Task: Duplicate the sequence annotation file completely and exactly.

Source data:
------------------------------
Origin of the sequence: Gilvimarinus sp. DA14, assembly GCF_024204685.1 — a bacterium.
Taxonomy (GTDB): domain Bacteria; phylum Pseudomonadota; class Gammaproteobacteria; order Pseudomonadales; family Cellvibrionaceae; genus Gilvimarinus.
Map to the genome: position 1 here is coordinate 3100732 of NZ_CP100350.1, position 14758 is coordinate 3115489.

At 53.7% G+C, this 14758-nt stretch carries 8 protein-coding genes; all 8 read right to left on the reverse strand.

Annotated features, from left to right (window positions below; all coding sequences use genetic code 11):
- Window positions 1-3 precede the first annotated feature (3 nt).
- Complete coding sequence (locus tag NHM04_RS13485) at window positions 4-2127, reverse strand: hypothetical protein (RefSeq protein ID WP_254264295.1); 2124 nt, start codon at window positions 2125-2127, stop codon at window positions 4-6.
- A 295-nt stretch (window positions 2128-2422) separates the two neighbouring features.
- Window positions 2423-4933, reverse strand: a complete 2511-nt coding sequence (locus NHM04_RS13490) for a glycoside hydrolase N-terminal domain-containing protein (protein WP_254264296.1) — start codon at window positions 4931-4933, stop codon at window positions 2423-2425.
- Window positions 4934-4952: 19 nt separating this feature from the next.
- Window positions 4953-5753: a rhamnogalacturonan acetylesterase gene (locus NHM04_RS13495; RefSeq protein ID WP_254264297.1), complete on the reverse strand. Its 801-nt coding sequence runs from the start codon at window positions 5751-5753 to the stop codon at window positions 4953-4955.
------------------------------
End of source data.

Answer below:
Origin of the sequence: Gilvimarinus sp. DA14, assembly GCF_024204685.1 — a bacterium.
Taxonomy (GTDB): domain Bacteria; phylum Pseudomonadota; class Gammaproteobacteria; order Pseudomonadales; family Cellvibrionaceae; genus Gilvimarinus.
Map to the genome: position 1 here is coordinate 3100732 of NZ_CP100350.1, position 14758 is coordinate 3115489.

At 53.7% G+C, this 14758-nt stretch carries 8 protein-coding genes; all 8 read right to left on the reverse strand.

Annotated features, from left to right (window positions below; all coding sequences use genetic code 11):
- Window positions 1-3 precede the first annotated feature (3 nt).
- Complete coding sequence (locus tag NHM04_RS13485) at window positions 4-2127, reverse strand: hypothetical protein (RefSeq protein ID WP_254264295.1); 2124 nt, start codon at window positions 2125-2127, stop codon at window positions 4-6.
- A 295-nt stretch (window positions 2128-2422) separates the two neighbouring features.
- Window positions 2423-4933, reverse strand: a complete 2511-nt coding sequence (locus NHM04_RS13490) for a glycoside hydrolase N-terminal domain-containing protein (protein WP_254264296.1) — start codon at window positions 4931-4933, stop codon at window positions 2423-2425.
- Window positions 4934-4952: 19 nt separating this feature from the next.
- Window positions 4953-5753: a rhamnogalacturonan acetylesterase gene (locus NHM04_RS13495; RefSeq protein ID WP_254264297.1), complete on the reverse strand. Its 801-nt coding sequence runs from the start codon at window positions 5751-5753 to the stop codon at window positions 4953-4955.